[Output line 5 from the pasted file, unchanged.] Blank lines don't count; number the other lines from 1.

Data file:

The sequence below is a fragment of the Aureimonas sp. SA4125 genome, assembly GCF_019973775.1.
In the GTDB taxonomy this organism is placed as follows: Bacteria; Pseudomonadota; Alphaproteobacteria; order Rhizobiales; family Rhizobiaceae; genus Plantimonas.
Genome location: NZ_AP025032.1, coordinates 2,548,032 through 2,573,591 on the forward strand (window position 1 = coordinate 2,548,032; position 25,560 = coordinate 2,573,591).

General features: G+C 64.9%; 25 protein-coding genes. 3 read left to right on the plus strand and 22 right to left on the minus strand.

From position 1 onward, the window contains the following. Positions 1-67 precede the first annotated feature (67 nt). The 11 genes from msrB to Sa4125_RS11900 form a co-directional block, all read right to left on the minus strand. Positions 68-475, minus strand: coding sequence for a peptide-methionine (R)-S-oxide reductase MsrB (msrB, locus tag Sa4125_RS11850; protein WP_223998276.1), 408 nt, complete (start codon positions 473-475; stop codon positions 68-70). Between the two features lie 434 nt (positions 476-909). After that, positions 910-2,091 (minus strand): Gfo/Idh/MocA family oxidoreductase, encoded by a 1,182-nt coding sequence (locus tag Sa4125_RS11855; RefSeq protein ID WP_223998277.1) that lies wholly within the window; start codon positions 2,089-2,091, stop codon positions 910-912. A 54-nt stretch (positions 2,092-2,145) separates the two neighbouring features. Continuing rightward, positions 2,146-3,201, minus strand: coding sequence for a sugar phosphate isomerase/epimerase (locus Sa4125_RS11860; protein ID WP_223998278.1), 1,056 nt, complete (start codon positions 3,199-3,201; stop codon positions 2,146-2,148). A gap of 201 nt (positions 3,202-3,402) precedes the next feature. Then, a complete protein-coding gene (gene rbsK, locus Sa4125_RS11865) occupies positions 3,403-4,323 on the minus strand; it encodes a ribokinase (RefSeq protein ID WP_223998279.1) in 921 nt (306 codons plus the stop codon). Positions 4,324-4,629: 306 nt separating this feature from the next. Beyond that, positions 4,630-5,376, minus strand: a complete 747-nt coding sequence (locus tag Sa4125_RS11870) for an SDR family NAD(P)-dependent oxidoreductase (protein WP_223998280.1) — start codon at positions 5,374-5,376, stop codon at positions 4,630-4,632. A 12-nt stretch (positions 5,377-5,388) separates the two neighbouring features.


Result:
From position 1 onward, the window contains the following. Positions 1-67 precede the first annotated feature (67 nt). The 11 genes from msrB to Sa4125_RS11900 form a co-directional block, all read right to left on the minus strand. Positions 68-475, minus strand: coding sequence for a peptide-methionine (R)-S-oxide reductase MsrB (msrB, locus tag Sa4125_RS11850; protein WP_223998276.1), 408 nt, complete (start codon positions 473-475; stop codon positions 68-70). Between the two features lie 434 nt (positions 476-909). After that, positions 910-2,091 (minus strand): Gfo/Idh/MocA family oxidoreductase, encoded by a 1,182-nt coding sequence (locus tag Sa4125_RS11855; RefSeq protein ID WP_223998277.1) that lies wholly within the window; start codon positions 2,089-2,091, stop codon positions 910-912. A 54-nt stretch (positions 2,092-2,145) separates the two neighbouring features. Continuing rightward, positions 2,146-3,201, minus strand: coding sequence for a sugar phosphate isomerase/epimerase (locus Sa4125_RS11860; protein ID WP_223998278.1), 1,056 nt, complete (start codon positions 3,199-3,201; stop codon positions 2,146-2,148). A gap of 201 nt (positions 3,202-3,402) precedes the next feature. Then, a complete protein-coding gene (gene rbsK, locus Sa4125_RS11865) occupies positions 3,403-4,323 on the minus strand; it encodes a ribokinase (RefSeq protein ID WP_223998279.1) in 921 nt (306 codons plus the stop codon). Positions 4,324-4,629: 306 nt separating this feature from the next. Beyond that, positions 4,630-5,376, minus strand: a complete 747-nt coding sequence (locus tag Sa4125_RS11870) for an SDR family NAD(P)-dependent oxidoreductase (protein WP_223998280.1) — start codon at positions 5,374-5,376, stop codon at positions 4,630-4,632. A 12-nt stretch (positions 5,377-5,388) separates the two neighbouring features.